Colorado Factions Align Over Sports Wagering
In Colorado, Democratic state Rep. Alec Garnett filed a bill title for a sports betting measure in the next legislative session. His bill would require a voter referendum on the issue in November 2019, if two-thirds of lawmakers agree it should be on the ballot. “I think the best way is to come together, let’s figure out what we believe is the right balance, and go ask voters, ‘Do we think this is going to work?’” he said. Colorado’s Attorney General is expected to announce soon whether a referendum on sports betting is necessary. It would require 55 percent of voter approval to pass.
Republican state Rep. Cole Wist and other lawmakers believe a voter referendum is likely, especially considering expanding beyond Blackhawk, Central City and Cripple Creek, the only cities where casino gambling permitted—and today’s technology. “The question of a mobile interface may give rise to a related question about whether or not that’s truly consistent with the language of the constitutional amendment,” Wist said.
Garnett noted, “If something happens on Sunday morning, a weather system moves in and the Broncos are going to be playing in 6 inches of snow, the line’s going to move. It would be unrealistic to expect somebody to drive up to Black Hawk or Central City and change that bet that they made a couple of days before.”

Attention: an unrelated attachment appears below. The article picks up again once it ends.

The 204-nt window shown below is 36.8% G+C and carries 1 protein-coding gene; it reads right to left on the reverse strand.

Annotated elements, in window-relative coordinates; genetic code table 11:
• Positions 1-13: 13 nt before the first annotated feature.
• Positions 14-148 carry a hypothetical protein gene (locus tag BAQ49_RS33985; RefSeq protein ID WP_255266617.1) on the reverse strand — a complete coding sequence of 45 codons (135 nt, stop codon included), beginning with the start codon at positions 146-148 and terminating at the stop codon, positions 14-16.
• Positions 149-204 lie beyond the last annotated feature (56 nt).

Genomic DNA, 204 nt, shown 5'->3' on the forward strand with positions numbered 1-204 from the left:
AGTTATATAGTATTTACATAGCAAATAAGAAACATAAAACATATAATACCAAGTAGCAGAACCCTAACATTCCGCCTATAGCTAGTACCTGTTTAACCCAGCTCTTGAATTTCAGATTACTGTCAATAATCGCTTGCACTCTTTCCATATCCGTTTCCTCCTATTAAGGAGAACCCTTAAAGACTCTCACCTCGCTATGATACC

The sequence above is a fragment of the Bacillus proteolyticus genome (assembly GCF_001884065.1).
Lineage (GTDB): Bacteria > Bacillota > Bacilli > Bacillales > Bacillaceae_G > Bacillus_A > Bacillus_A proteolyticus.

But Peggi O’Keefe, executive director of the Colorado Gaming Association, said the organization will protect the interests of the three approved gaming towns. “I think this is something we want to make sure doesn’t pop up on every street corner or in people’s backyards,” she said.
Regulatory attorney Tom Downey said referendums make an issue more likely to pass. He noted even if sports betting would pass a referendum, rules would have to be written “to fill in the details and get it up and running. Lightning speed would be January 1st of 2020,”Downey said. He noted legal challenges could delay sports betting even more.
Colorado Gaming Association President David Farahi, who runs Monarch Casino in Black Hawk, said, “Everyone is trying to get their mitts into the sports betting cookie jar. What I can tell you, most people don’t understand, is that that cookie jar is not filled with giant cookies, it’s filled with crumbs.” Farahi said sports wagering would much needed revenue growth for the state’s casinos, but noted profit margins are less than 5 percent. “And so that will, I think, temper people’s appetite for a huge fight,” Farahi said.
The last “huge fight” occurred in 2014, when casinos stopped Mile High Racing & Entertainment, operator of Colorado’s sole horse racetrack, from expanding gaming at racetracks outside the three approved towns. It was one of the most expensive political battles in state history, with both sides raising a total of more than $36 million.